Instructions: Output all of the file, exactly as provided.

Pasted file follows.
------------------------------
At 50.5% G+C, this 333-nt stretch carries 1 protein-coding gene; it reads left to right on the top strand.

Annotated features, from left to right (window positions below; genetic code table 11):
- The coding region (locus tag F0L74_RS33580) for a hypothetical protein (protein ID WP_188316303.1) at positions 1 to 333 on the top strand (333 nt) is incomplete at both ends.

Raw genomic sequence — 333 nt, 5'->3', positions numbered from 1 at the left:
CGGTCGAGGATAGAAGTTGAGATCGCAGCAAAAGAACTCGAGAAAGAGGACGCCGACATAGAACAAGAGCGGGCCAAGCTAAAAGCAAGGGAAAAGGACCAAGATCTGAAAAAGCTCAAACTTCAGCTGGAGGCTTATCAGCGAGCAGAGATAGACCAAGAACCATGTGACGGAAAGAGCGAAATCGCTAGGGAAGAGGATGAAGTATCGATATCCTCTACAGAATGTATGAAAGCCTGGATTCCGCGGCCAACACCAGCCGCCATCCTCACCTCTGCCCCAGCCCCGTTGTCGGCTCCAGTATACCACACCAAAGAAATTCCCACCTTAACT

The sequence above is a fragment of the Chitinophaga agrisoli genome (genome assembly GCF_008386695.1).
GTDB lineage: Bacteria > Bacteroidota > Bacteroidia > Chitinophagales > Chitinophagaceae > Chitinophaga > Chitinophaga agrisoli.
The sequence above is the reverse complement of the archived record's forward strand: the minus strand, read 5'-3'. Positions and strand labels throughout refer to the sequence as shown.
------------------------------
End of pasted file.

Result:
At 50.5% G+C, this 333-nt stretch carries 1 protein-coding gene; it reads left to right on the top strand.

Annotated features, from left to right (window positions below; genetic code table 11):
- The coding region (locus tag F0L74_RS33580) for a hypothetical protein (protein ID WP_188316303.1) at positions 1 to 333 on the top strand (333 nt) is incomplete at both ends.

Raw genomic sequence — 333 nt, 5'->3', positions numbered from 1 at the left:
CGGTCGAGGATAGAAGTTGAGATCGCAGCAAAAGAACTCGAGAAAGAGGACGCCGACATAGAACAAGAGCGGGCCAAGCTAAAAGCAAGGGAAAAGGACCAAGATCTGAAAAAGCTCAAACTTCAGCTGGAGGCTTATCAGCGAGCAGAGATAGACCAAGAACCATGTGACGGAAAGAGCGAAATCGCTAGGGAAGAGGATGAAGTATCGATATCCTCTACAGAATGTATGAAAGCCTGGATTCCGCGGCCAACACCAGCCGCCATCCTCACCTCTGCCCCAGCCCCGTTGTCGGCTCCAGTATACCACACCAAAGAAATTCCCACCTTAACT

The sequence above is a fragment of the Chitinophaga agrisoli genome (genome assembly GCF_008386695.1).
GTDB lineage: Bacteria > Bacteroidota > Bacteroidia > Chitinophagales > Chitinophagaceae > Chitinophaga > Chitinophaga agrisoli.
The sequence above is the reverse complement of the archived record's forward strand: the minus strand, read 5'-3'. Positions and strand labels throughout refer to the sequence as shown.